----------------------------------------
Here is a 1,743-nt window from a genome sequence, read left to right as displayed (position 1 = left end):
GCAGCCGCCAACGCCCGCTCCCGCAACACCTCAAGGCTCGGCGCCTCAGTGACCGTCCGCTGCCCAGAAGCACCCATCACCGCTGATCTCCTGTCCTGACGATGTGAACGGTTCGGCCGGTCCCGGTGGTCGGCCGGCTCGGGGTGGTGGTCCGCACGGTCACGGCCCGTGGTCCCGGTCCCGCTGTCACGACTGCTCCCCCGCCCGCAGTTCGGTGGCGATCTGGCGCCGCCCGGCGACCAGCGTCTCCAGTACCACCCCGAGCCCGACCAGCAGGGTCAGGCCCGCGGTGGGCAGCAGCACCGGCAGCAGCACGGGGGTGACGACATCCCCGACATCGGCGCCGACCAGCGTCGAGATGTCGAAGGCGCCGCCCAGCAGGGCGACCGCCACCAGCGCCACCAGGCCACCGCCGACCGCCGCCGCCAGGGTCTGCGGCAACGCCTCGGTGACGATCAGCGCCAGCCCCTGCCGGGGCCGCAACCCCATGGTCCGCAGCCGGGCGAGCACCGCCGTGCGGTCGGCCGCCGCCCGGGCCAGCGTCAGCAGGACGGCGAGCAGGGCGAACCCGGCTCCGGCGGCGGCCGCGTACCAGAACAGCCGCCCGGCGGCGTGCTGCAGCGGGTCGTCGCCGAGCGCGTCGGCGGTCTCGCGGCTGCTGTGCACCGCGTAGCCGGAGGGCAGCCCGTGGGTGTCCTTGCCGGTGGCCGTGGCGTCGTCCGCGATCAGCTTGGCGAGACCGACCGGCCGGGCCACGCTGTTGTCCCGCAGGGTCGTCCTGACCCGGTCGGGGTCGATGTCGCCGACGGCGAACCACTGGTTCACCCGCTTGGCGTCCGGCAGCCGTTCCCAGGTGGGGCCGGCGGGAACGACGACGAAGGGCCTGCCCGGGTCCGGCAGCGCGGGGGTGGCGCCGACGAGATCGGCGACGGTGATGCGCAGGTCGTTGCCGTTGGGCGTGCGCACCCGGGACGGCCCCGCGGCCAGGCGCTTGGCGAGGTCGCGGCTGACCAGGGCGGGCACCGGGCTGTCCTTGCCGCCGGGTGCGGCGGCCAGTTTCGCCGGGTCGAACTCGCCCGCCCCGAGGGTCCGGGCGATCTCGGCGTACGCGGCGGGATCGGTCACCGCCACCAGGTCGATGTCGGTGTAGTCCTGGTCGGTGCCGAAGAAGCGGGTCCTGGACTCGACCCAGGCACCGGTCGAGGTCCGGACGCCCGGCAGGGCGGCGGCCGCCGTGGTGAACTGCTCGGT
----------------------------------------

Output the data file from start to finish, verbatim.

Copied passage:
Here is a 1,743-nt window from a genome sequence, read left to right as displayed (position 1 = left end):
GCAGCCGCCAACGCCCGCTCCCGCAACACCTCAAGGCTCGGCGCCTCAGTGACCGTCCGCTGCCCAGAAGCACCCATCACCGCTGATCTCCTGTCCTGACGATGTGAACGGTTCGGCCGGTCCCGGTGGTCGGCCGGCTCGGGGTGGTGGTCCGCACGGTCACGGCCCGTGGTCCCGGTCCCGCTGTCACGACTGCTCCCCCGCCCGCAGTTCGGTGGCGATCTGGCGCCGCCCGGCGACCAGCGTCTCCAGTACCACCCCGAGCCCGACCAGCAGGGTCAGGCCCGCGGTGGGCAGCAGCACCGGCAGCAGCACGGGGGTGACGACATCCCCGACATCGGCGCCGACCAGCGTCGAGATGTCGAAGGCGCCGCCCAGCAGGGCGACCGCCACCAGCGCCACCAGGCCACCGCCGACCGCCGCCGCCAGGGTCTGCGGCAACGCCTCGGTGACGATCAGCGCCAGCCCCTGCCGGGGCCGCAACCCCATGGTCCGCAGCCGGGCGAGCACCGCCGTGCGGTCGGCCGCCGCCCGGGCCAGCGTCAGCAGGACGGCGAGCAGGGCGAACCCGGCTCCGGCGGCGGCCGCGTACCAGAACAGCCGCCCGGCGGCGTGCTGCAGCGGGTCGTCGCCGAGCGCGTCGGCGGTCTCGCGGCTGCTGTGCACCGCGTAGCCGGAGGGCAGCCCGTGGGTGTCCTTGCCGGTGGCCGTGGCGTCGTCCGCGATCAGCTTGGCGAGACCGACCGGCCGGGCCACGCTGTTGTCCCGCAGGGTCGTCCTGACCCGGTCGGGGTCGATGTCGCCGACGGCGAACCACTGGTTCACCCGCTTGGCGTCCGGCAGCCGTTCCCAGGTGGGGCCGGCGGGAACGACGACGAAGGGCCTGCCCGGGTCCGGCAGCGCGGGGGTGGCGCCGACGAGATCGGCGACGGTGATGCGCAGGTCGTTGCCGTTGGGCGTGCGCACCCGGGACGGCCCCGCGGCCAGGCGCTTGGCGAGGTCGCGGCTGACCAGGGCGGGCACCGGGCTGTCCTTGCCGCCGGGTGCGGCGGCCAGTTTCGCCGGGTCGAACTCGCCCGCCCCGAGGGTCCGGGCGATCTCGGCGTACGCGGCGGGATCGGTCACCGCCACCAGGTCGATGTCGGTGTAGTCCTGGTCGGTGCCGAAGAAGCGGGTCCTGGACTCGACCCAGGCACCGGTCGAGGTCCGGACGCCCGGCAGGGCGGCGGCCGCCGTGGTGAACTGCTCGGT